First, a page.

She is repped by RGM Artists and is signed as a commercials director with Revolver.

Ania Freer is an Australian-Jamaican artist, filmmaker. cultural researcher and curator based in Kingston, Jamaica. She attended The University of Sydney, Australia and received a Bachelor of Arts in Anthropology and Film Theory. In 2016, she moved to Jamaica devoting herself to an art practice which explores identity and lesser known histories through themes of social justice, class, race and familial relationships. In 2022, Ania undertook residencies in the Everglades and Senegal, building relationships and collecting stories which drew on important Indigenous knowledge and mythologies around water. Art Omi: Artists residency is an exciting opportunity for Ania to deepen her studio practice, refine her research, and build important relationships with local and international critics, curators and prominent artists through routine studio visits, workshops, and presentations.

Ania has exhibited at the National Gallery of Jamaica, she is an AIRIE (Artist in Residence in Everglades) Fellow, a Caribbean Film Academy Fellow, recipient of the Black Creative Endeavours Grant and the Film By Bike BIPOC Filmmaker Grant. She was the inaugural Curatorial and Art Writing Fellow at New Local Space Kingston where she curated her first group exhibition, ‘All That Don’t Leave’, which interrogated the line between art and craft, and questioned who can be called an artist and how do we assign value to works.

Talisha Elger graduated from the University of Queensland with BAs in both Writing, and Film and Television graduating with a Distinction. She also spent an academic quarter at UCLA, studying Screenwriting, The Art and Technique of Filmmaking, Television Studies, and Entertainment Economics. On completion, she placed on the Dean’s Honors List and gained a screenwriting mentorship with her Professor. She also holds an Advanced Diploma of Screen (Film and Television) and a Certificate IV in Photo-imaging both from Southbank Institute of Technology, Australia. Talisha’s short film THE FEARS OF YOUNG CAROLINE was a Coup de Coeur at Cannes and also won awards at festivals worldwide including Best Drama at the Queensland New Filmmakers Awards. Her first screenplay THERE’S SOMETHING ABOUT FINCH has achieved an Official Selection at the Gold Coast Film Festival, a Finalist at the AFIN International Film Festival, and a Semi-Finalist (Top 10) at the Australian International Screenwriting Awards. Talisha will be studying for her Master of Fine Arts in Screenwriting at AFI Conservatory.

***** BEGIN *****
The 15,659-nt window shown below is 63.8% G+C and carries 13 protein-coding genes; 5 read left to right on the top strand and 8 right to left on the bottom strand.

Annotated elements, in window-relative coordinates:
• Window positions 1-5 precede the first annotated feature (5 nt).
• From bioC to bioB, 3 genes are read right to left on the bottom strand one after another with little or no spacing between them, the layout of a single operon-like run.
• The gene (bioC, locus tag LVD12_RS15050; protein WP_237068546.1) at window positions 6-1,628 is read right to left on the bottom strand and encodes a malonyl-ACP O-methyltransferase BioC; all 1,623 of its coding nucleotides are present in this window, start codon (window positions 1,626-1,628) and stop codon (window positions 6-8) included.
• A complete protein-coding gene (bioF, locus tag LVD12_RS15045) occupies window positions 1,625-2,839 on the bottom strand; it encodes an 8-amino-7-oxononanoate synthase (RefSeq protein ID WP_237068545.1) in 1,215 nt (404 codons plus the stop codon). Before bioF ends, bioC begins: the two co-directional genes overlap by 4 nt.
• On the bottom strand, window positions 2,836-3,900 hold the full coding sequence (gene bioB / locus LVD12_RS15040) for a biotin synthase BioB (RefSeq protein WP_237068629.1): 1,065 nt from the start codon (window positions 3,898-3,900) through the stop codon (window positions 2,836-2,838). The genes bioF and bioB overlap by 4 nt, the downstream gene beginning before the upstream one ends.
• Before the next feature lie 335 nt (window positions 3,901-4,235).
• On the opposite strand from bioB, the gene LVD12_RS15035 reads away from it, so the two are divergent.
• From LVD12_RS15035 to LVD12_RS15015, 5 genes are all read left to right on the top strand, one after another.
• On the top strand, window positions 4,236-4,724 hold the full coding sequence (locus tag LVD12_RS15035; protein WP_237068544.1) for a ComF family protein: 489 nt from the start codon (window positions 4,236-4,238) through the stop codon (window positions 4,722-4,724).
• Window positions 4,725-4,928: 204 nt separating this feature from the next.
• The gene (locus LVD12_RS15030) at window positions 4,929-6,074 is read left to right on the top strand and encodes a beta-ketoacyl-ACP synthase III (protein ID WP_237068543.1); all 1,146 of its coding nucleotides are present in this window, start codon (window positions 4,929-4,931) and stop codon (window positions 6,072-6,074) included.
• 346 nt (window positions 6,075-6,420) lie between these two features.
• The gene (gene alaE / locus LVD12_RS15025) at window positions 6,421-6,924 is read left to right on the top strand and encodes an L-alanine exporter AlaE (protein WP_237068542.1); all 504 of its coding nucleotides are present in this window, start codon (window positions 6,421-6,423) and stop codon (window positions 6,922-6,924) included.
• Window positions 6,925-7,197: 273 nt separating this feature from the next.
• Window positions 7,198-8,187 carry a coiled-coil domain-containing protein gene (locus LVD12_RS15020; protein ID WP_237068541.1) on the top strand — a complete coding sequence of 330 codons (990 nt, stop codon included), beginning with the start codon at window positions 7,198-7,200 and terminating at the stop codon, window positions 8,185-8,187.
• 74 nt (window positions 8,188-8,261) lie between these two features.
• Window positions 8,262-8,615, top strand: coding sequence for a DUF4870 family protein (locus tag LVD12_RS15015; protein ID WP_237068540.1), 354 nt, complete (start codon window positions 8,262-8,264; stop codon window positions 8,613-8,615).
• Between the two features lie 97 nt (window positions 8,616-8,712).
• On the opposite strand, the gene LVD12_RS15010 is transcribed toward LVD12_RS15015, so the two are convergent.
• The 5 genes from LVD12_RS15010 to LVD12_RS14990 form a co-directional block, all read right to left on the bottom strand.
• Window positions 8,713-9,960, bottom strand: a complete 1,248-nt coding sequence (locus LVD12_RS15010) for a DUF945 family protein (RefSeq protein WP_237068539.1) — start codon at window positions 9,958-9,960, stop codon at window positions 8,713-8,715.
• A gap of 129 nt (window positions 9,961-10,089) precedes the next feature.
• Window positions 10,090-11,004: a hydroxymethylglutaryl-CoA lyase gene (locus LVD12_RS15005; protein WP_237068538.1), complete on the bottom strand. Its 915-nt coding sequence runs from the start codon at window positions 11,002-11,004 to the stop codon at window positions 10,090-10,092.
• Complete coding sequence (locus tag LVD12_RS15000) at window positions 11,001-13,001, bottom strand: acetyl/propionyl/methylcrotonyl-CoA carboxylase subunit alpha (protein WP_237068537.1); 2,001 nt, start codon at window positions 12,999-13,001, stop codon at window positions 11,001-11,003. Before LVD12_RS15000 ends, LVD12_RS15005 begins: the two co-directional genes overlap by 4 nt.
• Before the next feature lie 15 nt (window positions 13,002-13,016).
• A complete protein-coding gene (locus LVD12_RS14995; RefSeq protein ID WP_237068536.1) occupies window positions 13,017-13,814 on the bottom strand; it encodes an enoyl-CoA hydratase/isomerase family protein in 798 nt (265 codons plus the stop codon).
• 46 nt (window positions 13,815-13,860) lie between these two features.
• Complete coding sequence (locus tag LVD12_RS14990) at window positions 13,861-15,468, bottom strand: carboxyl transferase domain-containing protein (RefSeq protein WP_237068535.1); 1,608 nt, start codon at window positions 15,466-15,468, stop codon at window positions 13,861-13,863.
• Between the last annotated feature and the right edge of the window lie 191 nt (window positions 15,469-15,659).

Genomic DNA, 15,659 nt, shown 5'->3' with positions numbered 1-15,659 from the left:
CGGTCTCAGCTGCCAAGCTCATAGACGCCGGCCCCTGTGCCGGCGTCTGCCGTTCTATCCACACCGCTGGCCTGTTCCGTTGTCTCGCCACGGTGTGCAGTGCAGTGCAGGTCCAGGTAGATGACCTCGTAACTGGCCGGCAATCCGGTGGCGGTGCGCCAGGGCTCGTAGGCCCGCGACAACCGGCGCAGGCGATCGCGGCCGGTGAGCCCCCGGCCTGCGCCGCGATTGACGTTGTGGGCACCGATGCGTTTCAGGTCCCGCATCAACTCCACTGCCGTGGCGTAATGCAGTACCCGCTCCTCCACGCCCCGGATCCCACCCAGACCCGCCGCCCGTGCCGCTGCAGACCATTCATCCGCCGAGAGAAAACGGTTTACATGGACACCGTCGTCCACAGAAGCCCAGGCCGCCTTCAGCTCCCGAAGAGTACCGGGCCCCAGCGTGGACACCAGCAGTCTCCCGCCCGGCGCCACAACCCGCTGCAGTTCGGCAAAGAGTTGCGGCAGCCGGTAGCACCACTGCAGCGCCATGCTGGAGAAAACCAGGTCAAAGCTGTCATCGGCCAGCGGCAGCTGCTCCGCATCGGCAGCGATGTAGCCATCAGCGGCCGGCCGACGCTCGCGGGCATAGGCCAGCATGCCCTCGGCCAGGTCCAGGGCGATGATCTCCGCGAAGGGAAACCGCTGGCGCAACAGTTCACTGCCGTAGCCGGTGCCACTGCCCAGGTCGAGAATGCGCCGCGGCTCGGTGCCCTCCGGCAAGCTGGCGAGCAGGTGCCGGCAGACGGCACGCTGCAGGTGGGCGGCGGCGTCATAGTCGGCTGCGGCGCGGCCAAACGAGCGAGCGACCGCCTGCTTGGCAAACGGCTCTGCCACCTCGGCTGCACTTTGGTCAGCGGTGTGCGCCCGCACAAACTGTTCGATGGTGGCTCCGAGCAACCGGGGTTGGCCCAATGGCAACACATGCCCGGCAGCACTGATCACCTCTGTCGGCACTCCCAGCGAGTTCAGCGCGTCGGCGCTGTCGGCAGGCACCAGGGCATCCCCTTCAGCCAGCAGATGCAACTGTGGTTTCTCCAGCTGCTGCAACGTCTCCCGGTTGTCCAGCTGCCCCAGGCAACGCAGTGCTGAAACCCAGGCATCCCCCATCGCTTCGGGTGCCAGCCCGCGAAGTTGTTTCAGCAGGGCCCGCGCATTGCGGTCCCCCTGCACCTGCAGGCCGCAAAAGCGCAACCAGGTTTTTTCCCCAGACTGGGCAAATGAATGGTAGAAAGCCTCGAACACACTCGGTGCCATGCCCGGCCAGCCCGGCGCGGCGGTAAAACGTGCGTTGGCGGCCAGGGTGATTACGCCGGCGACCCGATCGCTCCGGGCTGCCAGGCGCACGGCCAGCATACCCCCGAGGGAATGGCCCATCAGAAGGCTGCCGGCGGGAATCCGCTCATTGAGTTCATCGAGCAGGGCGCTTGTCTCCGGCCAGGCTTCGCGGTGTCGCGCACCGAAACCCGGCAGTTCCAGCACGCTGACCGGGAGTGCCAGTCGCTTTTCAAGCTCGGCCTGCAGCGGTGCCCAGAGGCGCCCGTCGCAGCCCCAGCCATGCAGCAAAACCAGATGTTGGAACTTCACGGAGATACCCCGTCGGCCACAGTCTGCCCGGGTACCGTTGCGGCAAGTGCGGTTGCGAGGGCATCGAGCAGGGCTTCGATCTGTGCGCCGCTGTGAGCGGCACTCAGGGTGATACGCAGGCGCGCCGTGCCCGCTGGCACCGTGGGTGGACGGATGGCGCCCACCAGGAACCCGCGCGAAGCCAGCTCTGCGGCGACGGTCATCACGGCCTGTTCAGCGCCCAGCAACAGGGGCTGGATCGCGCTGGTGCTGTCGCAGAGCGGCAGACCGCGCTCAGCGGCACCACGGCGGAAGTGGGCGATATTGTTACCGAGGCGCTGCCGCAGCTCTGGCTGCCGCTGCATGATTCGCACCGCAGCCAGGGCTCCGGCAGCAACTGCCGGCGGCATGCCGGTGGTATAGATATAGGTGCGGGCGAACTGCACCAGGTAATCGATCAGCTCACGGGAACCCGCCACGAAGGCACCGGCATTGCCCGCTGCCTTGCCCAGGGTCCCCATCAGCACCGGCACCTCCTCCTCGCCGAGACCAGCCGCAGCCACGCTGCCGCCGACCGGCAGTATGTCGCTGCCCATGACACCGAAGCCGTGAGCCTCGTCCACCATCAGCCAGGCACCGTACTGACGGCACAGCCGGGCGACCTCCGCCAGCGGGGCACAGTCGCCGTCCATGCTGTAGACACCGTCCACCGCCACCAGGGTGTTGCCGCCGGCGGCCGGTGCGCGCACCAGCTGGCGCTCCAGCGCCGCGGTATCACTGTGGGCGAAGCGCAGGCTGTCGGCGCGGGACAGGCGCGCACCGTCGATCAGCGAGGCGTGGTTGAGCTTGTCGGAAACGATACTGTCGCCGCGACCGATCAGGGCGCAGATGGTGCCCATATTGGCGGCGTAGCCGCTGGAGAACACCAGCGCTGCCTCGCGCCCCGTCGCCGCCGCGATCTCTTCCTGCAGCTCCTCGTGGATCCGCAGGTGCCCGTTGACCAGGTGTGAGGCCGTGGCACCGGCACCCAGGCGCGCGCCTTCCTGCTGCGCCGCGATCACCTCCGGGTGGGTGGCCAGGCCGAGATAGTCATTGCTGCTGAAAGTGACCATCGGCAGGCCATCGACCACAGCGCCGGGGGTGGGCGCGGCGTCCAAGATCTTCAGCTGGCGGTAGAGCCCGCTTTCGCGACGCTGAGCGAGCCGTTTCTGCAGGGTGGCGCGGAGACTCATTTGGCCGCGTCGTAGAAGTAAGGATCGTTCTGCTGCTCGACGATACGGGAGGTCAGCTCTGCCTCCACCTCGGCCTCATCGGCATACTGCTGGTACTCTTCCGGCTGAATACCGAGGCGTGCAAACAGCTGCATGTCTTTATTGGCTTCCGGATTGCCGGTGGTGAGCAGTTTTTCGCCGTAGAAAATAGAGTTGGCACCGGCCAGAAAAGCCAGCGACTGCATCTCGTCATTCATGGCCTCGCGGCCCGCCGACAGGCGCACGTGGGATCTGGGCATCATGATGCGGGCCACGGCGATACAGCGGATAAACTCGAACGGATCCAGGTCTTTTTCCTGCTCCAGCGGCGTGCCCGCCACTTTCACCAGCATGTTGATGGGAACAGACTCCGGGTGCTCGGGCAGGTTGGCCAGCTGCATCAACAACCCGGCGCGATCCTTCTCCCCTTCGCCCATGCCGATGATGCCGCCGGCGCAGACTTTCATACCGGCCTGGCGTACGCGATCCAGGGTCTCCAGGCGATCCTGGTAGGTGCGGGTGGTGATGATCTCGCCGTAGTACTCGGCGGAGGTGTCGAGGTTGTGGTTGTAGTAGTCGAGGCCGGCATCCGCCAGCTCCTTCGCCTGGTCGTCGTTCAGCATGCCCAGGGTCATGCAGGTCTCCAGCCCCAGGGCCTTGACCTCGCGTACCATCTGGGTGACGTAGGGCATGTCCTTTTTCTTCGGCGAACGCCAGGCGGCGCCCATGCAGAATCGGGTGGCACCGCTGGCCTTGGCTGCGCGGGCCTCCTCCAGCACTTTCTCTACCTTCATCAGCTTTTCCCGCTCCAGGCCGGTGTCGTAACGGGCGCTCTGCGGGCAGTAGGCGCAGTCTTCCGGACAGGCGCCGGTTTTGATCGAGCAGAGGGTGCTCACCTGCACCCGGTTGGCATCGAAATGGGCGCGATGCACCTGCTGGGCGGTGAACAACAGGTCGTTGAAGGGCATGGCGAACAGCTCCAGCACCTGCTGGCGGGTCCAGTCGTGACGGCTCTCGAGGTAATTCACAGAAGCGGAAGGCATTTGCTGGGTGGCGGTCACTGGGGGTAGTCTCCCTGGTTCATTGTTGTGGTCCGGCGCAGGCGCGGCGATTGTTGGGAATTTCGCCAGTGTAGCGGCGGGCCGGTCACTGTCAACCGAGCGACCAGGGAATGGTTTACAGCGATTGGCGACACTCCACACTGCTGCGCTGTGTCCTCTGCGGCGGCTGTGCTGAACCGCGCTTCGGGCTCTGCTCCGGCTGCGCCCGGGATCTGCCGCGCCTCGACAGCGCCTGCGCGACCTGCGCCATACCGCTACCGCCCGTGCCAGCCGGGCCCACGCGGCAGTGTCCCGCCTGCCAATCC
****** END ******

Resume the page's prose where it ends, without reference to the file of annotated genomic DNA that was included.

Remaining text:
Linda Sok is a Cambodian-Australian artist investigating the Khmer Rouge Regime, which forced her family to flee Cambodia. Her practice navigates the complexities of the trauma embedded in the Cambodian diaspora and aims to shift its legacy from one focused on genocide to one of healing.

Her current area of inquiry explores nuanced ways of looking at traditional Cambodian textile techniques such as silk and pidan weaving and hol (ikat) dyeing techniques as an act of resilience and speaks to the ways a reclaimed practice can be used as a tool to interpret her family’s and her own migration, intergenerational trauma, and healing in the present day.

Linda has exhibited internationally in institutions throughout Australia and the US, including the Institute of Modern Art, Artspace, Casula Powerhouse Arts Centre, Gertrude Contemporary, and Multicultural Arts Center. Linda is currently at the Textile Arts Center in Brooklyn, NY. She is a finalist in the Churchie Emerging Art Prize and will be in residence at NARS Foundation later this year.

2022 AusArt Scholar

Pippa Mott is a curator and arts writer based in Lenapehoking/Brooklyn, New York. With the support of the American Australian Association and Fulbright Australia, Pippa is completing an MA in the History of Art & Archaeology (Marica and Jan Vilcek Curatorial Program) at the Institute of Fine Arts, New York University. Pippa has a decade-long career in the arts, having held a range of roles at the Australian Museum, ARTAND Foundation, the Nicholson Museum, Dark Mofo, Mona Foma, and the Museum of Old and New Art (Mona). With an academic background in archaeology and experience in both public programming and science communication, she has a unique vantage point on material culture, visitor experience, and interdisciplinary collaboration. Pippa continues to work with the Museum of Old and New Art as Associate Curator whilst regularly contributing to Artist Profile Magazine as International Writer.